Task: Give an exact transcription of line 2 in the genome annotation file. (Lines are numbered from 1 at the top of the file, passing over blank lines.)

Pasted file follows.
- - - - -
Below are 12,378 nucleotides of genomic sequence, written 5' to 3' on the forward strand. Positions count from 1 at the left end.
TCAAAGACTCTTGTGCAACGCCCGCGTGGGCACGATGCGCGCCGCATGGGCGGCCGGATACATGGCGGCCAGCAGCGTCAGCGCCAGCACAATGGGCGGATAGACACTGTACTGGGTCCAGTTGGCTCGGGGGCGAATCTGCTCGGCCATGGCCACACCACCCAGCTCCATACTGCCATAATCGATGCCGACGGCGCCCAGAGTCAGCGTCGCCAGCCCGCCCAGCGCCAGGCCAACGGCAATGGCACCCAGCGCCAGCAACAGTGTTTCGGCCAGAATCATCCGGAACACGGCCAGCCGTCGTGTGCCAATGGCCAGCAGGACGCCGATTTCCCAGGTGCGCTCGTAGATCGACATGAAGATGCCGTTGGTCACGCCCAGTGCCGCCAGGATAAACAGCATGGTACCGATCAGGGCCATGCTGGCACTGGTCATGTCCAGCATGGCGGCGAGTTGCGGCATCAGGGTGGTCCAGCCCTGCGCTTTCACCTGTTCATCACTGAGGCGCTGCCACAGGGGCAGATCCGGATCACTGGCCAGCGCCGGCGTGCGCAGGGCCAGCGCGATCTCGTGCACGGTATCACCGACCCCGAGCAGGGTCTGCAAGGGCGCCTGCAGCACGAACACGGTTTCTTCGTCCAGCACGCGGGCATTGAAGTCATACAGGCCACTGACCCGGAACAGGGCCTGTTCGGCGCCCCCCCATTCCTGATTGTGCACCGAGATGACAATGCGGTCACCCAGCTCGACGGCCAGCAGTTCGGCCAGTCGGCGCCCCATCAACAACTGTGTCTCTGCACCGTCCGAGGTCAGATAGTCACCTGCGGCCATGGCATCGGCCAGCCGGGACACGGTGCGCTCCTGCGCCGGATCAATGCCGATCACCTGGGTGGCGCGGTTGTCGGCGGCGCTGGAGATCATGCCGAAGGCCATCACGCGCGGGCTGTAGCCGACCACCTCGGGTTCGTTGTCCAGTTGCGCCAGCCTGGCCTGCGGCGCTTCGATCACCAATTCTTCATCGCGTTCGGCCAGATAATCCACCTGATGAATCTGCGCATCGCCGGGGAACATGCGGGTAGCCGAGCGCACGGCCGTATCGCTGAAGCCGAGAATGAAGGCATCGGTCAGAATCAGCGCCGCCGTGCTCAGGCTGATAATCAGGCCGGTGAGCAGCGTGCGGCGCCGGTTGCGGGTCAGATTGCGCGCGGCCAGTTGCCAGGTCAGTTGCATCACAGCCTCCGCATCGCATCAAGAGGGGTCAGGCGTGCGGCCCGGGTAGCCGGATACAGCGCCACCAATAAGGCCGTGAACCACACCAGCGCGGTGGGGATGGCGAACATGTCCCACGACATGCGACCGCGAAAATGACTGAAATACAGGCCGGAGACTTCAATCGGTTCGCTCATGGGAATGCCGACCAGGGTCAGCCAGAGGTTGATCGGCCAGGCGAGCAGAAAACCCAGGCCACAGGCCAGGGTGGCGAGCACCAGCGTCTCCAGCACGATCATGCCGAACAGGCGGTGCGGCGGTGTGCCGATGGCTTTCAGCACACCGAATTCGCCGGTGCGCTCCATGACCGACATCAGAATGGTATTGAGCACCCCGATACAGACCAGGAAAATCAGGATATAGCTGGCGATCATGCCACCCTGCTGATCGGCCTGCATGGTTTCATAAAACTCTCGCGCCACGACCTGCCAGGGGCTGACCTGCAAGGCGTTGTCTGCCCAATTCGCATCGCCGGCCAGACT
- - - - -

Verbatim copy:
TCAAAGACTCTTGTGCAACGCCCGCGTGGGCACGATGCGCGCCGCATGGGCGGCCGGATACATGGCGGCCAGCAGCGTCAGCGCCAGCACAATGGGCGGATAGACACTGTACTGGGTCCAGTTGGCTCGGGGGCGAATCTGCTCGGCCATGGCCACACCACCCAGCTCCATACTGCCATAATCGATGCCGACGGCGCCCAGAGTCAGCGTCGCCAGCCCGCCCAGCGCCAGGCCAACGGCAATGGCACCCAGCGCCAGCAACAGTGTTTCGGCCAGAATCATCCGGAACACGGCCAGCCGTCGTGTGCCAATGGCCAGCAGGACGCCGATTTCCCAGGTGCGCTCGTAGATCGACATGAAGATGCCGTTGGTCACGCCCAGTGCCGCCAGGATAAACAGCATGGTACCGATCAGGGCCATGCTGGCACTGGTCATGTCCAGCATGGCGGCGAGTTGCGGCATCAGGGTGGTCCAGCCCTGCGCTTTCACCTGTTCATCACTGAGGCGCTGCCACAGGGGCAGATCCGGATCACTGGCCAGCGCCGGCGTGCGCAGGGCCAGCGCGATCTCGTGCACGGTATCACCGACCCCGAGCAGGGTCTGCAAGGGCGCCTGCAGCACGAACACGGTTTCTTCGTCCAGCACGCGGGCATTGAAGTCATACAGGCCACTGACCCGGAACAGGGCCTGTTCGGCGCCCCCCCATTCCTGATTGTGCACCGAGATGACAATGCGGTCACCCAGCTCGACGGCCAGCAGTTCGGCCAGTCGGCGCCCCATCAACAACTGTGTCTCTGCACCGTCCGAGGTCAGATAGTCACCTGCGGCCATGGCATCGGCCAGCCGGGACACGGTGCGCTCCTGCGCCGGATCAATGCCGATCACCTGGGTGGCGCGGTTGTCGGCGGCGCTGGAGATCATGCCGAAGGCCATCACGCGCGGGCTGTAGCCGACCACCTCGGGTTCGTTGTCCAGTTGCGCCAGCCTGGCCTGCGGCGCTTCGATCACCAATTCTTCATCGCGTTCGGCCAGATAATCCACCTGATGAATCTGCGCATCGCCGGGGAACATGCGGGTAGCCGAGCGCACGGCCGTATCGCTGAAGCCGAGAATGAAGGCATCGGTCAGAATCAGCGCCGCCGTGCTCAGGCTGATAATCAGGCCGGTGAGCAGCGTGCGGCGCCGGTTGCGGGTCAGATTGCGCGCGGCCAGTTGCCAGGTCAGTTGCATCACAGCCTCCGCATCGCATCAAGAGGGGTCAGGCGTGCGGCCCGGGTAGCCGGATACAGCGCCACCAATAAGGCCGTGAACCACACCAGCGCGGTGGGGATGGCGAACATGTCCCACGACATGCGACCGCGAAAATGACTGAAATACAGGCCGGAGACTTCAATCGGTTCGCTCATGGGAATGCCGACCAGGGTCAGCCAGAGGTTGATCGGCCAGGCGAGCAGAAAACCCAGGCCACAGGCCAGGGTGGCGAGCACCAGCGTCTCCAGCACGATCATGCCGAACAGGCGGTGCGGCGGTGTGCCGATGGCTTTCAGCACACCGAATTCGCCGGTGCGCTCCATGACCGACATCAGAATGGTATTGAGCACCCCGATACAGACCAGGAAAATCAGGATATAGCTGGCGATCATGCCACCCTGCTGATCGGCCTGCATGGTTTCATAAAACTCTCGCGCCACGACCTGCCAGGGGCTGACCTGCAAGGCGTTGTCTGCCCAATTCGCATCGCCGGCCAGACT